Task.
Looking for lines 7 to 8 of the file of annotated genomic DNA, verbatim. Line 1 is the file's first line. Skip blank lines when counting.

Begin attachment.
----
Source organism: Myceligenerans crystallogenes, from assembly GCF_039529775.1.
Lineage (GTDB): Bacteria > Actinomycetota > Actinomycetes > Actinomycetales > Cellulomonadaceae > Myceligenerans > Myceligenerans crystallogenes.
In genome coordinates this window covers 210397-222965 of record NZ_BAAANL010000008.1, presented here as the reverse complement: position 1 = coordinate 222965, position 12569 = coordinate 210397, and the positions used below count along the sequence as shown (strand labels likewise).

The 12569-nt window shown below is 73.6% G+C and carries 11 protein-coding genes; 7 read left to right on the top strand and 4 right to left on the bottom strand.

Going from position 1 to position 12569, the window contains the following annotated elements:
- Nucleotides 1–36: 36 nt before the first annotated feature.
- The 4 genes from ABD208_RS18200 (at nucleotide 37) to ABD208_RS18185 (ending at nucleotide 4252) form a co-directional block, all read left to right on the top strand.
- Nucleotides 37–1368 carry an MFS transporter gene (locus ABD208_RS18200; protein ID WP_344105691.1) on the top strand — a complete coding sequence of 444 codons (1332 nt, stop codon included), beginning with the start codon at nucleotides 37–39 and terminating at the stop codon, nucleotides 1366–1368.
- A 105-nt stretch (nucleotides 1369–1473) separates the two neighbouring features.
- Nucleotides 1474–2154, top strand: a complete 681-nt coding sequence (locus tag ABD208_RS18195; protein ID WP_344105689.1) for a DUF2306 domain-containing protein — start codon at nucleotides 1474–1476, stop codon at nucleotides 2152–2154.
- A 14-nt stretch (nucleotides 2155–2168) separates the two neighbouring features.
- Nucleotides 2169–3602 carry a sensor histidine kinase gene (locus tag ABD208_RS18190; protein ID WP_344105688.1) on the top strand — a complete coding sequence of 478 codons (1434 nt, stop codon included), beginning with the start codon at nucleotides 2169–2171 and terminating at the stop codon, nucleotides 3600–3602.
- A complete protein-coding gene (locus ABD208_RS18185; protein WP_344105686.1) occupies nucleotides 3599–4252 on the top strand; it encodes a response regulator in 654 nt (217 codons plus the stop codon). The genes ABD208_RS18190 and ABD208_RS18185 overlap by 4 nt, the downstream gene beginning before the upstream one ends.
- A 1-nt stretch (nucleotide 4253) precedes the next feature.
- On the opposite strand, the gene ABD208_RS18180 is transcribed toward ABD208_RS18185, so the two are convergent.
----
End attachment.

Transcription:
- The 4 genes from ABD208_RS18200 (at nucleotide 37) to ABD208_RS18185 (ending at nucleotide 4252) form a co-directional block, all read left to right on the top strand.
- Nucleotides 37–1368 carry an MFS transporter gene (locus ABD208_RS18200; protein ID WP_344105691.1) on the top strand — a complete coding sequence of 444 codons (1332 nt, stop codon included), beginning with the start codon at nucleotides 37–39 and terminating at the stop codon, nucleotides 1366–1368.